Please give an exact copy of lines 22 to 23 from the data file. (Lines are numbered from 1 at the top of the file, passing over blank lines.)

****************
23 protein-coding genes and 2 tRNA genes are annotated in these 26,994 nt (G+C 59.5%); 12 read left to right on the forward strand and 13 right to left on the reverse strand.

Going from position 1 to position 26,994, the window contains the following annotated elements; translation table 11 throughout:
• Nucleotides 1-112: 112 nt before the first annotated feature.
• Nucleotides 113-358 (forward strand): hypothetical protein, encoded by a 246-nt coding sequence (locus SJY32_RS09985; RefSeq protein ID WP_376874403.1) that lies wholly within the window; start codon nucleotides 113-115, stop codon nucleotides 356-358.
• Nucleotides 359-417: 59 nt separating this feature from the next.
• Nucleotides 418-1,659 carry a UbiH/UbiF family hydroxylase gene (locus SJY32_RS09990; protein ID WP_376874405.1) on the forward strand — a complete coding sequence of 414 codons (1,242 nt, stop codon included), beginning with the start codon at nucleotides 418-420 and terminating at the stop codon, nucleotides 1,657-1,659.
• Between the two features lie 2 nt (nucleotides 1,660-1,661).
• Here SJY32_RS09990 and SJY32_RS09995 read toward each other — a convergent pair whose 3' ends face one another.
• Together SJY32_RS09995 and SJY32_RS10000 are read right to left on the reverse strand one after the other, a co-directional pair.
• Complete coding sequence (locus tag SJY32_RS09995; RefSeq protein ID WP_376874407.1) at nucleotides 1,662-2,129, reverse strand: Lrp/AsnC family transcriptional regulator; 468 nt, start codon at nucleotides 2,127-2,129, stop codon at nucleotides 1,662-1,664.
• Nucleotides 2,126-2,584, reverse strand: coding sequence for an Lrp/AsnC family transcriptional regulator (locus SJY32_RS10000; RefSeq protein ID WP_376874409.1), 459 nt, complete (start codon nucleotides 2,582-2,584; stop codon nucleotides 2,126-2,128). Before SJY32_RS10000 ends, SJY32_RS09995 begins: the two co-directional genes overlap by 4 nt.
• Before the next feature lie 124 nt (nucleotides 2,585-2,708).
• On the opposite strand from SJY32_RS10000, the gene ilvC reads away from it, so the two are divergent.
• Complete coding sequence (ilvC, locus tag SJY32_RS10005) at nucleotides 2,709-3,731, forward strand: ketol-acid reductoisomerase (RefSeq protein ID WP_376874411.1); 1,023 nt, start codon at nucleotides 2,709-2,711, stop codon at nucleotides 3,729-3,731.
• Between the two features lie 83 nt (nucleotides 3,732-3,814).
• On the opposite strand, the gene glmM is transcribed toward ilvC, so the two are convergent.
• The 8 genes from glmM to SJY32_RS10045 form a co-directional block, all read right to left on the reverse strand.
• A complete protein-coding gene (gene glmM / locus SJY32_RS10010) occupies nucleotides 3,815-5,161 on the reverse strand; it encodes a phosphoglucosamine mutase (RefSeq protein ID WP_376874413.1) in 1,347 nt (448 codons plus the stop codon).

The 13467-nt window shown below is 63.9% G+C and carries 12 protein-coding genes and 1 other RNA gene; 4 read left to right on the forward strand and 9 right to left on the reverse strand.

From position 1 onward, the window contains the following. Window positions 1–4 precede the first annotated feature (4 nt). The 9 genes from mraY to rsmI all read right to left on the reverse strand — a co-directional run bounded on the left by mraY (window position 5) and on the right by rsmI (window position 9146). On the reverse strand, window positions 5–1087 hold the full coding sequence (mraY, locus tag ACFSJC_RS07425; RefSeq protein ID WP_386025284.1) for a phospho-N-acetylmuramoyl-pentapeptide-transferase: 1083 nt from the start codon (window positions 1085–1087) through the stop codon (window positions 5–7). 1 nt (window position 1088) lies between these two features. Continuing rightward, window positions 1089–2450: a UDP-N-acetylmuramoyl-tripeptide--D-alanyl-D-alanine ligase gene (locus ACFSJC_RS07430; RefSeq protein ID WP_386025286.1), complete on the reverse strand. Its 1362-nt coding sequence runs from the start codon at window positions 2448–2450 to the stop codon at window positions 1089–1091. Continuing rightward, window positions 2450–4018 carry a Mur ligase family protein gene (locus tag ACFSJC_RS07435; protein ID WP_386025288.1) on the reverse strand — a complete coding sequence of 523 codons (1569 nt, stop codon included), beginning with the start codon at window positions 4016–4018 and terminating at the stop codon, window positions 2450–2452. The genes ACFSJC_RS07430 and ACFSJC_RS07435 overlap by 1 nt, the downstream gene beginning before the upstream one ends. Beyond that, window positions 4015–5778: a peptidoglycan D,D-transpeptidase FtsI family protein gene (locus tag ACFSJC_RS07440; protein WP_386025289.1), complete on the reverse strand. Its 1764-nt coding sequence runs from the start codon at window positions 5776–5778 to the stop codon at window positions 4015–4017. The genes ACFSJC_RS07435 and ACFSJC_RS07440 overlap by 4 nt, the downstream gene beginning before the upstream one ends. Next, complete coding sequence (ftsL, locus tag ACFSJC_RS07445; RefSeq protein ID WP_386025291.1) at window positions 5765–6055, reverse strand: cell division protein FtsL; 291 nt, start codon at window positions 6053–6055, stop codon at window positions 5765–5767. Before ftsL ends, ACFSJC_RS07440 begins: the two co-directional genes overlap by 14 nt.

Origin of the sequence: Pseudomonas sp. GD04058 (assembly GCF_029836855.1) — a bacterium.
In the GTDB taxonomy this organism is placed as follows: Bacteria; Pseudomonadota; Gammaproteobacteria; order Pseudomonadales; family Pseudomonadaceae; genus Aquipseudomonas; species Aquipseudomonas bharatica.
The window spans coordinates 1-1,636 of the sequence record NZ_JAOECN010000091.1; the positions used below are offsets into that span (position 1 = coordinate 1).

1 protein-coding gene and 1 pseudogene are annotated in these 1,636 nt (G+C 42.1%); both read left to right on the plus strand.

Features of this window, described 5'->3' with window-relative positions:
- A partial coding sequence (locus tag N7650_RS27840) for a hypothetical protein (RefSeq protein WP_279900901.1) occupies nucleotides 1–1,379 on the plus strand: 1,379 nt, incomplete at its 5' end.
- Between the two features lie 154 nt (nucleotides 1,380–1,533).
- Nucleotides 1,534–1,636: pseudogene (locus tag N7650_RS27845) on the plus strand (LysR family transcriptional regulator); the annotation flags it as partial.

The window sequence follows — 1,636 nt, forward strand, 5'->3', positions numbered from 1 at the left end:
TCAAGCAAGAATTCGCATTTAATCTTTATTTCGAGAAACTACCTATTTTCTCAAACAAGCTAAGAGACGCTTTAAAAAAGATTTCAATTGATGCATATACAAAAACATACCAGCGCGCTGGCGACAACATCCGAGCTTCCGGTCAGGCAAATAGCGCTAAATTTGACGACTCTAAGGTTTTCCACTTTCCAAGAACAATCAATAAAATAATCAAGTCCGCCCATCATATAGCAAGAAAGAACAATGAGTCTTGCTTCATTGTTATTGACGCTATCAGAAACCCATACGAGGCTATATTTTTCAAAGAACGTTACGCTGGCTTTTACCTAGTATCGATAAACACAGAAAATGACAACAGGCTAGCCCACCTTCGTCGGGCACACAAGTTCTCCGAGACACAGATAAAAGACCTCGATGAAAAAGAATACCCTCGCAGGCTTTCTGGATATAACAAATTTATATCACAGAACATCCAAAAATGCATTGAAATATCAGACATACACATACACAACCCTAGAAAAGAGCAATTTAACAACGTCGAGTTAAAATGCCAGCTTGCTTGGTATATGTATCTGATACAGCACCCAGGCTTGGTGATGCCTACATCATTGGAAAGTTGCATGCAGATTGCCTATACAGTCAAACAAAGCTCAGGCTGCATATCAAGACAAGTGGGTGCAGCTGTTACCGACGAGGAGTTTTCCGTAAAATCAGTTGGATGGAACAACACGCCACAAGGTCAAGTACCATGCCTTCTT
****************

In the GTDB taxonomy this organism is placed as follows: Bacteria; Pseudomonadota; Gammaproteobacteria; order Pseudomonadales; family Pseudomonadaceae; genus Aquipseudomonas; species Aquipseudomonas bharatica.
The window spans coordinates 1-1,636 of the sequence record NZ_JAOECN010000091.1; the positions used below are offsets into that span (position 1 = coordinate 1).